Praying for Peace


During October of 1938, Rev. Joseph A. McDonald, my grand uncle, directed a month-long campaign of prayer for peace. This was in repsonse to a request made of all Catholics by Pope Pius XI. I included the front page headline to provide some context of what was happening in the world in the years preceding World War II. This edition of the Pottstown Mercury (Pottstown, Pennsylvani) dates from October 1, 1938.


I know hardly anything about Pius XI. I did a little research and came across this book review from the Washington Post:

“Peter Eisner, a former reporter and editor at The Washington Post, believes that Pius XI deserves better from history. He reminds us that during the 1930s this pontiff became an increasingly powerful — and often lonely — voice against the pretensions of Adolf Hitler and Benito Mussolini and the claims of their Nazi and fascist regimes. In a series of encyclicals, speeches, letters and audiences, Pius XI attacked racialism, militarism and the cults of the leader and the state as incompatible with Christian principles and dangerous to religion, human justice and world peace.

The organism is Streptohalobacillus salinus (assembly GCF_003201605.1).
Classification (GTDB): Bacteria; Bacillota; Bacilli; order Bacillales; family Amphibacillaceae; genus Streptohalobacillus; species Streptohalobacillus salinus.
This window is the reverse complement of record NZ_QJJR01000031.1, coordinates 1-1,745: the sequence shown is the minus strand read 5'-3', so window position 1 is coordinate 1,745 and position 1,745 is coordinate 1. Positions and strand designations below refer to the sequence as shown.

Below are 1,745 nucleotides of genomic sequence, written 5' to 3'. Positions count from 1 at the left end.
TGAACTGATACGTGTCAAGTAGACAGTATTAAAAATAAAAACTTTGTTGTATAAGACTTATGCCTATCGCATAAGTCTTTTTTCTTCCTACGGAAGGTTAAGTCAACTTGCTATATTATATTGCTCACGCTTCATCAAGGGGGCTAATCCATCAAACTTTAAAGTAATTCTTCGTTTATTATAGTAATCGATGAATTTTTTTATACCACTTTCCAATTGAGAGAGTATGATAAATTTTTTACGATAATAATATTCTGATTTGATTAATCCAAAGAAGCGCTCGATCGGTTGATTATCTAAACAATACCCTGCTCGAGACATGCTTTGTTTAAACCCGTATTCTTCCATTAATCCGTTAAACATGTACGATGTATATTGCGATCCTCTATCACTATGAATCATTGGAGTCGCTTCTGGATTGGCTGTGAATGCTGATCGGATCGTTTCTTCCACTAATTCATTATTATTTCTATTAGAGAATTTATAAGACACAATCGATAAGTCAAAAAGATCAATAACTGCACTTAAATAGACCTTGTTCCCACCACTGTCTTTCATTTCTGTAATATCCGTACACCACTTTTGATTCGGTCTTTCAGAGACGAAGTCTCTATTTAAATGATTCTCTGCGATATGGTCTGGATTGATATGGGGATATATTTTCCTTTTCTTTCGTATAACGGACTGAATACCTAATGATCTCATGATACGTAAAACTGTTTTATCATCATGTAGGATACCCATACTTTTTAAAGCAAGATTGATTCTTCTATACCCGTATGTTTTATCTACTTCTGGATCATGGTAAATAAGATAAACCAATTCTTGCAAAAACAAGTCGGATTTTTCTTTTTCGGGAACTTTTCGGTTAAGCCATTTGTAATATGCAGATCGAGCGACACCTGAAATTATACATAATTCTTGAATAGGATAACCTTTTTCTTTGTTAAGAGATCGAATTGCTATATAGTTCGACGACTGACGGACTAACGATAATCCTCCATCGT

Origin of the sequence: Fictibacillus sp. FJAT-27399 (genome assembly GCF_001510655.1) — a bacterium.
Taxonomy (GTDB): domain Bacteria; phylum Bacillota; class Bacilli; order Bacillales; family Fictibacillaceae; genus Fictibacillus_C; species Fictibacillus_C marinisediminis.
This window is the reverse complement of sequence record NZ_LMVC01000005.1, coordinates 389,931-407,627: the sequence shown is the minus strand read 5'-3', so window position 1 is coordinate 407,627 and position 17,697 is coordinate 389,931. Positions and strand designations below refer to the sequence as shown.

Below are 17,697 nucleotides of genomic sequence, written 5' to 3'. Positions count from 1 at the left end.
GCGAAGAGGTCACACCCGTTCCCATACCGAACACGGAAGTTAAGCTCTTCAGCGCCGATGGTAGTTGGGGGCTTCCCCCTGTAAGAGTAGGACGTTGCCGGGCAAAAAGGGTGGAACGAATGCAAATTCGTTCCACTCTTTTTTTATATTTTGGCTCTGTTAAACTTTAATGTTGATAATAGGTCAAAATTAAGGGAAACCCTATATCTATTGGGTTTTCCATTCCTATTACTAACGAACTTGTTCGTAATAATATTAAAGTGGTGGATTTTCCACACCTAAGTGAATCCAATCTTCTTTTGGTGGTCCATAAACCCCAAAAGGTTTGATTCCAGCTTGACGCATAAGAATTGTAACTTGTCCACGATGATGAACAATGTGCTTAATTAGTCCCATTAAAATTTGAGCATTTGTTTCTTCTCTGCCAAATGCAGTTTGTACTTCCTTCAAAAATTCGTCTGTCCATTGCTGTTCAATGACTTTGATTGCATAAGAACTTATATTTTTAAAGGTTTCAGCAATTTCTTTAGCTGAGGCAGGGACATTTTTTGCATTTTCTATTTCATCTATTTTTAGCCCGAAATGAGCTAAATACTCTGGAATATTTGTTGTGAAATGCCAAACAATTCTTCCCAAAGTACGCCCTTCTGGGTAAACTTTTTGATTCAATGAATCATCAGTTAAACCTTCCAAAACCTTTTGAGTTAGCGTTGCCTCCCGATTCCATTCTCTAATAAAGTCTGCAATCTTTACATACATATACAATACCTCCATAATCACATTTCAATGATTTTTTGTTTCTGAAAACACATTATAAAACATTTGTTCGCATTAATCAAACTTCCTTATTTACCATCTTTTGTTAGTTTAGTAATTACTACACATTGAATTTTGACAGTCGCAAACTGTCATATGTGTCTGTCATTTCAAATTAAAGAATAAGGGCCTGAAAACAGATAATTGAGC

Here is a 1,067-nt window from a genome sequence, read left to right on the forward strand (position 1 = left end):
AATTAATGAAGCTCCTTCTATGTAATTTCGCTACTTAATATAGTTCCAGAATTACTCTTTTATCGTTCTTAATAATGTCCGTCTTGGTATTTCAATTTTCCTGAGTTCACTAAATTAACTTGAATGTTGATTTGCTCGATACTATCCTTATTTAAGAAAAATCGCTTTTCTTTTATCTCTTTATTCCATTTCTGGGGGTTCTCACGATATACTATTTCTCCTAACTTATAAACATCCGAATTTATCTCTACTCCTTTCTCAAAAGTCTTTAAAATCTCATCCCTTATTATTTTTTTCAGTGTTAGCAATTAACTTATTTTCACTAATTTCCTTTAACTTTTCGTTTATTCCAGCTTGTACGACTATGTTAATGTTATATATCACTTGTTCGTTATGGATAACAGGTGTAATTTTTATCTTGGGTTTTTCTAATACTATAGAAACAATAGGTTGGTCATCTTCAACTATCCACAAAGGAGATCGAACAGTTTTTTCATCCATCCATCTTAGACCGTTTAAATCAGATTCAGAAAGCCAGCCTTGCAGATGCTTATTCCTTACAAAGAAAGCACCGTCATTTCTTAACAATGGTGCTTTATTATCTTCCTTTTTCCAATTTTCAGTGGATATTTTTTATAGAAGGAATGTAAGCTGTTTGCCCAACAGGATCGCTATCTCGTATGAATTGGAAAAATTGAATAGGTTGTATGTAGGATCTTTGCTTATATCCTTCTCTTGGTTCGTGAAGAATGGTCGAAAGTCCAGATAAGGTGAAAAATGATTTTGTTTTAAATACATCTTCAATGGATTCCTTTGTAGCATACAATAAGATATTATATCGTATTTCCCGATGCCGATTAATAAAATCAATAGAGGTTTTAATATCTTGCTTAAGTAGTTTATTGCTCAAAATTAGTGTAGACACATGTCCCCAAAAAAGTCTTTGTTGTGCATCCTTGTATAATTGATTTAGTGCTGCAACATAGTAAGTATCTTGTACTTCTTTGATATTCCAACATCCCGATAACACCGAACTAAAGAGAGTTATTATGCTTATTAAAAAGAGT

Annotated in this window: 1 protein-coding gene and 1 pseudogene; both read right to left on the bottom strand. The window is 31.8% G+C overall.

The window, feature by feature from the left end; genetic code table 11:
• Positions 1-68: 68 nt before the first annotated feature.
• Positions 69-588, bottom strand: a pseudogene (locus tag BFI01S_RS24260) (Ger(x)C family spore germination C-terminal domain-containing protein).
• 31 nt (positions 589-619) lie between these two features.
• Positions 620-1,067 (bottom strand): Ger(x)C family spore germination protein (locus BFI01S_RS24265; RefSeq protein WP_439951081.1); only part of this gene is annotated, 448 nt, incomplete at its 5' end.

“The pope’s criticisms reached a crescendo in 1938 — the year of Anschluss, Kristallnacht, the Munich Agreement and Italy’s anti-Semitic ‘Manifesto on Race’ — when Pius planned two major initiatives. The first was an encyclical against racism in general and anti-Semitism in particular. The second was an address to a convocation of Italian bishops planned for Feb. 11, 1939, the 10th anniversary of the Lateran Accords, which regularized relations between the Italian state and the Catholic Church. Pius intended to use his speech to accuse Mussolini’s regime of systematically violating its commitments and responsibilities under the accords.”

From a review of “The Pope’s Last Crusade: How an American Jesuit Helped Pope Pius XI’s Campaign to Stop Hitler” by Peter Eisner. Reviewed by David Alvarez. The Washington Post, May 31, 2013.


Leave a Reply

Fill in your details below or click an icon to log in: Logo

You are commenting using your account. Log Out /  Change )

Google+ photo

You are commenting using your Google+ account. Log Out /  Change )

Twitter picture

You are commenting using your Twitter account. Log Out /  Change )

Facebook photo

You are commenting using your Facebook account. Log Out /  Change )


Connecting to %s